The City of Richmond is recognizing World Ocean Day by becoming one of the first cities in North America to tackle the emerging issue of ghost gear.
The City of Richmond, in partnership with Scott Construction and the Emerald Sea Protection Society, have set this week to remove decades of deposited fishing nets and other gear from beneath the Phoenix Net Loft building on the Steveston waterfront.
“Ghost gear is lost or abandoned fishing gear that has found its way into our rivers and oceans, and continues to fish and to disrupt ecosystems for hundreds of years,” explains Bourton Scott, co-founder of the Emerald Sea Protection Society. “Our organization is working with the City to clean up this debris, which will help restore the ecosystem to its natural state.”
The Phoenix Net Loft is a heritage structure, which was built in the early 1950s as a facility to store, clean and repair fishing nets. Decades of activity has resulted in considerable deposits of fishing nets underneath the structure, some partially buried in the silty bottom of the Fraser River. The City of Richmond’s Project Development Department and Scott Construction identified considerable ghost gear underneath the structure during the reconstruction project of the Phoenix Net Loft building, which is currently underway, and approached the Emerald Sea Protection Society to help remove as much gear as possible.
“World Oceans Day kicks off Rivers to Oceans week, June 8-14, a time to be reminded of the strong interconnection between these waterways, and that taking care of our water is imperative,” said Mayor Malcolm Brodie. “We pride ourselves on our innovation and environmental values here in Richmond, so we are excited to be one of the first cities to undertake a clean up of ghost gear. It is another step towards sustainable management of our shared waterways.”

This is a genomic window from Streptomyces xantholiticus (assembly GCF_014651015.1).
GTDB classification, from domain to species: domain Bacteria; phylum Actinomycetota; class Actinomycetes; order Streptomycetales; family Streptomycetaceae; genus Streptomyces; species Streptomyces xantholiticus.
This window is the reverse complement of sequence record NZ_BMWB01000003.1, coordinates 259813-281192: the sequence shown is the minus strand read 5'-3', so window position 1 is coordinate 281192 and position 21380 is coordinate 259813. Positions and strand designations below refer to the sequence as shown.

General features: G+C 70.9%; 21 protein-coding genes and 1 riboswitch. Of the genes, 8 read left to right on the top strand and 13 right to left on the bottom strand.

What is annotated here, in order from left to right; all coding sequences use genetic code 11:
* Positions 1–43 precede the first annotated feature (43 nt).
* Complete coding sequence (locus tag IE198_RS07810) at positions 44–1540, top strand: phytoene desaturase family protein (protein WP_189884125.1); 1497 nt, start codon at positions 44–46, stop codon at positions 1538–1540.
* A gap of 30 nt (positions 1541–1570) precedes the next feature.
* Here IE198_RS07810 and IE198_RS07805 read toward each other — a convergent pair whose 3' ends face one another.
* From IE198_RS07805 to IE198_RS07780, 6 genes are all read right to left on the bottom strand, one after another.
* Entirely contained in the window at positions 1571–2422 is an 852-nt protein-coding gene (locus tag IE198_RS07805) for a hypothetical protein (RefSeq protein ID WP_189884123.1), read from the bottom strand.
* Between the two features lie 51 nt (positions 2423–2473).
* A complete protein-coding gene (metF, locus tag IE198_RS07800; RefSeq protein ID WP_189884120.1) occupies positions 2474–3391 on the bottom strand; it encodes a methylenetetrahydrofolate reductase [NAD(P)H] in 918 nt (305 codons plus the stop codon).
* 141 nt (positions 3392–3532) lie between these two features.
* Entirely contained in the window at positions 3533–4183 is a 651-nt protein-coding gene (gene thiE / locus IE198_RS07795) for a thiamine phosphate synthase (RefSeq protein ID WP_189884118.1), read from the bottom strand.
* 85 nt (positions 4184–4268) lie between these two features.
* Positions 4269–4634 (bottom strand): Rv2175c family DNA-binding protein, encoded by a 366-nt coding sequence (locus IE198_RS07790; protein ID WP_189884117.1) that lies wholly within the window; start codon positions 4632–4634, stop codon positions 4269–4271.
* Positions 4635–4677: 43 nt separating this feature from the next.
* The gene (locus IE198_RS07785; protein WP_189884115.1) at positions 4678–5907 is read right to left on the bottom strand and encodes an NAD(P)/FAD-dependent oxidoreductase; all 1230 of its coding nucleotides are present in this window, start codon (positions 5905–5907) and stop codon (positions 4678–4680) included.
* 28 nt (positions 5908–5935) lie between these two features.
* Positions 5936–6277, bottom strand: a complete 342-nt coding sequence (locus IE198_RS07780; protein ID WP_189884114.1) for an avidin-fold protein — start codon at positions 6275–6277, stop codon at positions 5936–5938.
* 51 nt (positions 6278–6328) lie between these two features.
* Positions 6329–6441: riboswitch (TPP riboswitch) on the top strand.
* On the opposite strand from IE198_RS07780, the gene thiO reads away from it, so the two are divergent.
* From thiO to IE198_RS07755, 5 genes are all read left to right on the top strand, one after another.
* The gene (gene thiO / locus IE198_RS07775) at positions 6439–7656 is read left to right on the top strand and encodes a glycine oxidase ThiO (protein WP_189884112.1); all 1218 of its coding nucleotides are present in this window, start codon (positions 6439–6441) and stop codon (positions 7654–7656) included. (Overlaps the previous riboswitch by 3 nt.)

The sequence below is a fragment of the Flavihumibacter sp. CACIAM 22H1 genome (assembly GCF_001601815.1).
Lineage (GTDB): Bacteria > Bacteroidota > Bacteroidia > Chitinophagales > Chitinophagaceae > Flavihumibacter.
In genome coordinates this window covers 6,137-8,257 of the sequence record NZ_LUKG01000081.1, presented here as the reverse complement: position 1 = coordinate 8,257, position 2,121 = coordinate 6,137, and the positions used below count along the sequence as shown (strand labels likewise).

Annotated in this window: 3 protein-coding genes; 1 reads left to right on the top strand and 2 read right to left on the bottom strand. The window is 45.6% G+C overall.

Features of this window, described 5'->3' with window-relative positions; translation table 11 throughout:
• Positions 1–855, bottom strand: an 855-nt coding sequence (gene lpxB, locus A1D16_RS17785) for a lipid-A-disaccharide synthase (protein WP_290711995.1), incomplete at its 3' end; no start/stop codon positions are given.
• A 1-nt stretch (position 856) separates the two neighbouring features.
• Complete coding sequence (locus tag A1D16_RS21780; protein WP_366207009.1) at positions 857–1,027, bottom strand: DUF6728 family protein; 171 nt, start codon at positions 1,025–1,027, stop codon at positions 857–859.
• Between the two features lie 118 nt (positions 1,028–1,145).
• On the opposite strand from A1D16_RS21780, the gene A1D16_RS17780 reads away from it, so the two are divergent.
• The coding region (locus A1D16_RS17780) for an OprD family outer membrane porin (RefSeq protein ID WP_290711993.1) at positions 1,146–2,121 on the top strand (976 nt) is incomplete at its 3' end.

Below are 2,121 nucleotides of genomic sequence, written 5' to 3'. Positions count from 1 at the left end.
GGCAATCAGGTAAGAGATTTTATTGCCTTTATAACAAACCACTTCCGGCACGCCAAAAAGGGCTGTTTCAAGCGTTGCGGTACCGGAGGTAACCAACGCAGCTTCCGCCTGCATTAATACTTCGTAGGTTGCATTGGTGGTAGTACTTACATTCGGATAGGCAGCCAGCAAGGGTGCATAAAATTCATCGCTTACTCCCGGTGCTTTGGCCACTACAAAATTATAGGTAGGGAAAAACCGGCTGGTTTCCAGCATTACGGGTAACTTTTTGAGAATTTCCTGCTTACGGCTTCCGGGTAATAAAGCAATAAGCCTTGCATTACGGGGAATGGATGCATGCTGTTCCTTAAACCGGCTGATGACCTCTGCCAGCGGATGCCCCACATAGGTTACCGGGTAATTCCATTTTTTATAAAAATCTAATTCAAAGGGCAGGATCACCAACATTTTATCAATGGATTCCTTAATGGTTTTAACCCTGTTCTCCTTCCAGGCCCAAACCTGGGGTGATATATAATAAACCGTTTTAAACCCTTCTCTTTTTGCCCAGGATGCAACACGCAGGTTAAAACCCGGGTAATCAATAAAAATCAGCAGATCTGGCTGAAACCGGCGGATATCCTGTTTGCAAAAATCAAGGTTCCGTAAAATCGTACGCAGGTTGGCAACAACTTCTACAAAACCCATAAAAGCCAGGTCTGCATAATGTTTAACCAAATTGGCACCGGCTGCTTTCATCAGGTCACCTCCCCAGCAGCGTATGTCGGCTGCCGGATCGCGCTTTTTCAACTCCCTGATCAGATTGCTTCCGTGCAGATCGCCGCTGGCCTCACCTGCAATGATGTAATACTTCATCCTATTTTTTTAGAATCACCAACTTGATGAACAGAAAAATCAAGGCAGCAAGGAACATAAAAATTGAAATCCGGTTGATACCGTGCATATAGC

A team of commercial divers trained in ghost gear removal will be carefully extracting the nets by hand from underneath the structure in order to ensure protection of the sensitive ecosystem. Once the nets are within reach of the shoreline, a crane will lift them out of the intertidal zone. The removal project is also a rare opportunity to gather important scientific data about gear types found, the volume of recovered material and the effect on the ecosystem. It will help inform future clean up projects under similar structures that were once integral to historic fishing operations on the waterfront.